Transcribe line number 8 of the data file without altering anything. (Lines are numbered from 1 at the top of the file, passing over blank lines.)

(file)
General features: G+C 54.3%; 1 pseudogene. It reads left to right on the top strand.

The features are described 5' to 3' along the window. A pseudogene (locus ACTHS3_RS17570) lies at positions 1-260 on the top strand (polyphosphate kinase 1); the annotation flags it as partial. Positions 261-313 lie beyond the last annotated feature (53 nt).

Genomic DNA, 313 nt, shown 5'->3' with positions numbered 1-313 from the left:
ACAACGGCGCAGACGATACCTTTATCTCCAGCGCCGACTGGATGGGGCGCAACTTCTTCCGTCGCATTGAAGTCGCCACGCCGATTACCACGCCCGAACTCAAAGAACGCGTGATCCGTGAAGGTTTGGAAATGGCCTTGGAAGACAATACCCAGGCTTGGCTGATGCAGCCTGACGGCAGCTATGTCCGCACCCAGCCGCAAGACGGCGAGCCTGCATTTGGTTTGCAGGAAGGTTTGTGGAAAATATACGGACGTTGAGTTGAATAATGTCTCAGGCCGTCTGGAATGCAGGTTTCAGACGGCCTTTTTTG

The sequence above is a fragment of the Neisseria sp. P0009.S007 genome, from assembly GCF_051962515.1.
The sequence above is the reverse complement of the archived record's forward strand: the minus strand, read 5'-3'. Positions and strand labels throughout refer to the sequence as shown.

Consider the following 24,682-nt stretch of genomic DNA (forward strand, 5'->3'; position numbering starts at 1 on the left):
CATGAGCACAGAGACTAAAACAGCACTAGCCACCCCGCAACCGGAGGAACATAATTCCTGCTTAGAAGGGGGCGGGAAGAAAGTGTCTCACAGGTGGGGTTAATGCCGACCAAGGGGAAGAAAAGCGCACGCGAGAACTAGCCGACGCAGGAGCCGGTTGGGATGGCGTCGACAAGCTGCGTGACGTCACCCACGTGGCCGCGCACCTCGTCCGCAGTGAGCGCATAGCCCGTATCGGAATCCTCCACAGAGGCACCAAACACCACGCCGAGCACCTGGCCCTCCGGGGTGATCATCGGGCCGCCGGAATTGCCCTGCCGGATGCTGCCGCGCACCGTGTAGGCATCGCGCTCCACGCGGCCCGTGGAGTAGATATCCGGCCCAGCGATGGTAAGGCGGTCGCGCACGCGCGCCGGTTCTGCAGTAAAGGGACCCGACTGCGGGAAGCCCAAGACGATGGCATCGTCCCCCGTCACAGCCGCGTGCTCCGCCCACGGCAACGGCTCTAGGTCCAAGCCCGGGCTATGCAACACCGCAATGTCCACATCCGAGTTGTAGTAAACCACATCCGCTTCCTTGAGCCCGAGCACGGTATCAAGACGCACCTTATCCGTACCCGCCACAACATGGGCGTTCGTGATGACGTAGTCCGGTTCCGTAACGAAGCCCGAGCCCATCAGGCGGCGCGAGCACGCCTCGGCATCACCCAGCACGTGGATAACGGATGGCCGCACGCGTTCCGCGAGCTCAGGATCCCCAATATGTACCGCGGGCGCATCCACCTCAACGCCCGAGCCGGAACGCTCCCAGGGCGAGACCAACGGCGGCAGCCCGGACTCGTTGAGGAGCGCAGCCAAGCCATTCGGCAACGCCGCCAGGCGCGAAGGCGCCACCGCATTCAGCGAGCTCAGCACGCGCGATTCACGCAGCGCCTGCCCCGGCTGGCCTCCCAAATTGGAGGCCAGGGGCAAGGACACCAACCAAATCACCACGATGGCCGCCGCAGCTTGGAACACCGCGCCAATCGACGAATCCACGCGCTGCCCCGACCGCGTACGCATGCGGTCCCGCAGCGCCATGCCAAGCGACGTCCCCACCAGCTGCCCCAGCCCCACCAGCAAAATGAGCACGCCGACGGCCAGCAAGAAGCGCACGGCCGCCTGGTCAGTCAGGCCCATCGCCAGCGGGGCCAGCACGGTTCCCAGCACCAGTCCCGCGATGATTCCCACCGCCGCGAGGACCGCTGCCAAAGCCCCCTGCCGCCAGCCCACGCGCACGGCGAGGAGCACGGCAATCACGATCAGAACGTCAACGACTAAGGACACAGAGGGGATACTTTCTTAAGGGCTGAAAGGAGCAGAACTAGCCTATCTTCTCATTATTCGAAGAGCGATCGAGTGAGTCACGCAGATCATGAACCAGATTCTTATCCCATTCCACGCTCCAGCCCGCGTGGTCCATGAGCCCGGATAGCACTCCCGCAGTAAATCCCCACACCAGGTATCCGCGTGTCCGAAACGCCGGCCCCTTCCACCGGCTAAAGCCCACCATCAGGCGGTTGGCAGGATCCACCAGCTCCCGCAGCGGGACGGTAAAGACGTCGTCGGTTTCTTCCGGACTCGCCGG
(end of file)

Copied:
CATGAGCACAGAGACTAAAACAGCACTAGCCACCCCGCAACCGGAGGAACATAATTCCTGCTTAGAAGGGGGCGGGAAGAAAGTGTCTCACAGGTGGGGTTAATGCCGACCAAGGGGAAGAAAAGCGCACGCGAGAACTAGCCGACGCAGGAGCCGGTTGGGATGGCGTCGACAAGCTGCGTGACGTCACCCACGTGGCCGCGCACCTCGTCCGCAGTGAGCGCATAGCCCGTATCGGAATCCTCCACAGAGGCACCAAACACCACGCCGAGCACCTGGCCCTCCGGGGTGATCATCGGGCCGCCGGAATTGCCCTGCCGGATGCTGCCGCGCACCGTGTAGGCATCGCGCTCCACGCGGCCCGTGGAGTAGATATCCGGCCCAGCGATGGTAAGGCGGTCGCGCACGCGCGCCGGTTCTGCAGTAAAGGGACCCGACTGCGGGAAGCCCAAGACGATGGCATCGTCCCCCGTCACAGCCGCGTGCTCCGCCCACGGCAACGGCTCTAGGTCCAAGCCCGGGCTATGCAACACCGCAATGTCCACATCCGAGTTGTAGTAAACCACATCCGCTTCCTTGAGCCCGAGCACGGTATCAAGACGCACCTTATCCGTACCCGCCACAACATGGGCGTTCGTGATGACGTAGTCCGGTTCCGTAACGAAGCCCGAGCCCATCAGGCGGCGCGAGCACGCCTCGGCATCACCCAGCACGTGGATAACGGATGGCCGCACGCGTTCCGCGAGCTCAGGATCCCCAATATGTACCGCGGGCGCATCCACCTCAACGCCCGAGCCGGAACGCTCCCAGGGCGAGACCAACGGCGGCAGCCCGGACTCGTTGAGGAGCGCAGCCAAGCCATTCGGCAACGCCGCCAGGCGCGAAGGCGCCACCGCATTCAGCGAGCTCAGCACGCGCGATTCACGCAGCGCCTGCCCCGGCTGGCCTCCCAAATTGGAGGCCAGGGGCAAGGACACCAACCAAATCACCACGATGGCCGCCGCAGCTTGGAACACCGCGCCAATCGACGAATCCACGCGCTGCCCCGACCGCGTACGCATGCGGTCCCGCAGCGCCATGCCAAGCGACGTCCCCACCAGCTGCCCCAGCCCCACCAGCAAAATGAGCACGCCGACGGCCAGCAAGAAGCGCACGGCCGCCTGGTCAGTCAGGCCCATCGCCAGCGGGGCCAGCACGGTTCCCAGCACCAGTCCCGCGATGATTCCCACCGCCGCGAGGACCGCTGCCAAAGCCCCCTGCCGCCAGCCCACGCGCACGGCGAGGAGCACGGCAATCACGATCAGAACGTCAACGACTAAGGACACAGAGGGGATACTTTCTTAAGGGCTGAAAGGAGCAGAACTAGCCTATCTTCTCATTATTCGAAGAGCGATCGAGTGAGTCACGCAGATCATGAACCAGATTCTTATCCCATTCCACGCTCCAGCCCGCGTGGTCCATGAGCCCGGATAGCACTCCCGCAGTAAATCCCCACACCAGGTATCCGCGTGTCCGAAACGCCGGCCCCTTCCACCGGCTAAAGCCCACCATCAGGCGGTTGGCAGGATCCACCAGCTCCCGCAGCGGGACGGTAAAGACGTCGTCGGTTTCTTCCGGACTCGCCGG